The Book of Koli (Rampart Trilogy, #1)
The Trials of Koli (Rampart Trilogy, #2)
The Fall of Koli (Rampart Trilogy, #3)
By: M.R. Carey
My Rating: Four out of Five Stars
Best For: Adults
I had sky-high expectations for The Rampart Trilogy, and it delivered…mostly. I loved the world, I loved the characters, I loved the story, and I loved the conflict. But it was unexpectedly preachy, and I don’t love my fiction to preach to me. Despite how much I enjoyed the story, I feeling that lingers days after I closed the last page is disappointment.
The Rampart Trilogy is a dystopian series that breaks open the genre and spills it’s guts on the ground to be eaten by trees and beasts while you watch with big eyes and a goofy grin and all you can say is, “Must…have…more!”
This is our future: the world was destroyed by the science that tried to make it better and the wars that made it worse. Set in England nearly 400 years after the end, Koli’s entire universe is the walled village he and 200 others call home. It’s a world where “everything that lives hates us.” The walls protect from the man-eating beasts and trees that can move and kill living things–all descendants of the genetically modified creations of humans who tried to improve on nature. Cities are gone, science is extinct, and only remnants of the lost world remain: names of places, religion, knowledge, even society are shadows of what was. The rare remaining weapons and gadgets from the world that was are mysterious, misunderstood, and coveted “tech.” Who holds the tech, makes the rules. Stay inside the walls. Respect the tech. Survive.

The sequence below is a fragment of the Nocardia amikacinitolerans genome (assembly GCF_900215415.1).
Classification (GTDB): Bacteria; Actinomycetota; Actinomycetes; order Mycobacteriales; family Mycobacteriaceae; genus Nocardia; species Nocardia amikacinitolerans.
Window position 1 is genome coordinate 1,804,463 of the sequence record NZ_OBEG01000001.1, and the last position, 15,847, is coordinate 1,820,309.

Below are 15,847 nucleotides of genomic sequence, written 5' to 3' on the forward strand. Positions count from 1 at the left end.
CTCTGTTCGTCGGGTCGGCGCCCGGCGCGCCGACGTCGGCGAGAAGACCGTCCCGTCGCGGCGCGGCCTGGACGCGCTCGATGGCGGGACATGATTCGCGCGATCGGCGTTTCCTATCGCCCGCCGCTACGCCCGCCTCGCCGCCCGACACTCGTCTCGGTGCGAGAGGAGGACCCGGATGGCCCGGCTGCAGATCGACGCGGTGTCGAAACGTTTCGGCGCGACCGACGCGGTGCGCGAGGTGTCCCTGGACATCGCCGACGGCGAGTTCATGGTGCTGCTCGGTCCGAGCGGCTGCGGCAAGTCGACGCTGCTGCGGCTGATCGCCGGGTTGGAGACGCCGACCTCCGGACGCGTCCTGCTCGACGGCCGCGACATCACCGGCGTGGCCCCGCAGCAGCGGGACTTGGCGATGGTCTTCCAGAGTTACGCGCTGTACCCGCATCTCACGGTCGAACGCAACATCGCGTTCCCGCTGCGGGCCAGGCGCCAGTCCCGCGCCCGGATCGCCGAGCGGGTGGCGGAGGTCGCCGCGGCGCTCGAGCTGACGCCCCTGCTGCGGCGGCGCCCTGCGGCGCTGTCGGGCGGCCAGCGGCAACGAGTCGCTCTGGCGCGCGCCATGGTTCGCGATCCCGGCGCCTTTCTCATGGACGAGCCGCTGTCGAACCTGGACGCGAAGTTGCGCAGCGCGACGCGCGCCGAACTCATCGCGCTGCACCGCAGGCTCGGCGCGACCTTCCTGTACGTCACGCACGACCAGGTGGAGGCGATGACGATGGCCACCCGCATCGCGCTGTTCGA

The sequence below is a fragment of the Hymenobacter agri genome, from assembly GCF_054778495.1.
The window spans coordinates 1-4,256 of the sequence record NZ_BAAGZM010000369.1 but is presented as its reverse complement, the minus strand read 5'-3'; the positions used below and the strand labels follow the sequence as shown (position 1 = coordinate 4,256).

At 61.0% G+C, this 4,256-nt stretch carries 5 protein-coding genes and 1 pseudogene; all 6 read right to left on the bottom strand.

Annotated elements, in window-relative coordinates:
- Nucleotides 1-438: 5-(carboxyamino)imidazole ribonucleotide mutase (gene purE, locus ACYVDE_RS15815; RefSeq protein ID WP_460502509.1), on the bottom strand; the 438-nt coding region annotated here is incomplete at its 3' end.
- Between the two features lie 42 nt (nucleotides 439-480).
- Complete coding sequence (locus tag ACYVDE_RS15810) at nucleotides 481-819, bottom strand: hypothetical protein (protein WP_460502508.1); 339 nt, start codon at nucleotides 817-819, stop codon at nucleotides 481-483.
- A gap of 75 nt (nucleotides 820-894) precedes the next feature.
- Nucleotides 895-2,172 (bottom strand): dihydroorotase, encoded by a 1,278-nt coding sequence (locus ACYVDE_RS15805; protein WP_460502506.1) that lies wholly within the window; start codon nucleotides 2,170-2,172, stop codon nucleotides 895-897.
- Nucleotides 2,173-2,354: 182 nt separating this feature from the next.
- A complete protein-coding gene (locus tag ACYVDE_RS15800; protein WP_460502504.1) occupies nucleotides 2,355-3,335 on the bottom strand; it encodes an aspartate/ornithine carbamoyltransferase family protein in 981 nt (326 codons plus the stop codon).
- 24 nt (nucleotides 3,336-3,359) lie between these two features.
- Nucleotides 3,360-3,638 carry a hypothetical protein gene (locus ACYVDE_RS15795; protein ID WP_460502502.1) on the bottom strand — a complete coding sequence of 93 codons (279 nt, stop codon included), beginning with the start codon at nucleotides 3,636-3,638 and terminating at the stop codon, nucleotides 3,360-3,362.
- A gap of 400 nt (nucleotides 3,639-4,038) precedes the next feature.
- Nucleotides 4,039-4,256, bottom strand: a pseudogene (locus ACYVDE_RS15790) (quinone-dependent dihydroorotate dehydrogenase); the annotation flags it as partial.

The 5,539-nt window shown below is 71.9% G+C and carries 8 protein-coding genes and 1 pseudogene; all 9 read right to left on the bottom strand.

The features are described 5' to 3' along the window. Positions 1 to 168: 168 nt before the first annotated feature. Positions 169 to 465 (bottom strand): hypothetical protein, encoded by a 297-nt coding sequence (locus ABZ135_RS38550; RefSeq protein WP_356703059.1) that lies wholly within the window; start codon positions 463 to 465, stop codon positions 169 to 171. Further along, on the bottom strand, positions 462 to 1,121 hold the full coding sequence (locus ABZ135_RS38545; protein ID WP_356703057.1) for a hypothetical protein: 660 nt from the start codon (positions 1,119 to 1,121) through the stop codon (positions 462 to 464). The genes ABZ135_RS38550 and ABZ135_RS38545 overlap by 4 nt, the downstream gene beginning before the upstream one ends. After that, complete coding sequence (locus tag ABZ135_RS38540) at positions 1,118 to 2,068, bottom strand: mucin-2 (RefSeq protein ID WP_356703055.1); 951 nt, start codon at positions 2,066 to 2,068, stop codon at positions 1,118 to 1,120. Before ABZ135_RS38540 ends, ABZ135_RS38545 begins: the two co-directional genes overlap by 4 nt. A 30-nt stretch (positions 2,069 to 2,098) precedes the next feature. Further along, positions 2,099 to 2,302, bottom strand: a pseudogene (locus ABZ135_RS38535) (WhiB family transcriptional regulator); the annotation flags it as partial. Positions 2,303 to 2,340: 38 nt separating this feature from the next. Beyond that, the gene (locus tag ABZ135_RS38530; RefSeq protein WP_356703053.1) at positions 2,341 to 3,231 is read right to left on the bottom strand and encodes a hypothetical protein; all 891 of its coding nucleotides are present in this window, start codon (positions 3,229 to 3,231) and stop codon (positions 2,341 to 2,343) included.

Holy cow, I loved this world! It’s a completely unique take on a dystopian future that tells it’s story with a careful blend of light science fiction and subtle fantasy. Koli’s story is full of imagination–yet freakishly plausible. There are thrills and surprises, plus subtle nuances in language and the use of words and dialect that delighted me on every page.
I just wish the author would have left the commentary on current social issues out of it. I don’t mind a discussion on contentious topics, and even welcome different perspectives in my stories…it’s how we see new perspectives and learn things we didn’t know we didn’t know. But in this series, the issue of gender identity is a leading conflict and takes center stage, particularly in books 2 and 3.
It’s very in your face and very one-sided. It centers on a 13-year-old who identifies as a girl but was born a boy. The story culminates with the primary adult performing gender reassignment surgery on the child. I found the treatment of this topic too shallow, the depiction of the complexities of the topic far too basic, and the resolution not plausible.
Other content watch outs include non-descriptive violence, the use of four-letter words that get more significant as the trilogy advances, mild non-descriptive sexual content, and mild descriptions involving the practicalities of being a transgendered person.
The Rampart Series is a fantastic story that had a hard time staying in its lane.
Best for adults.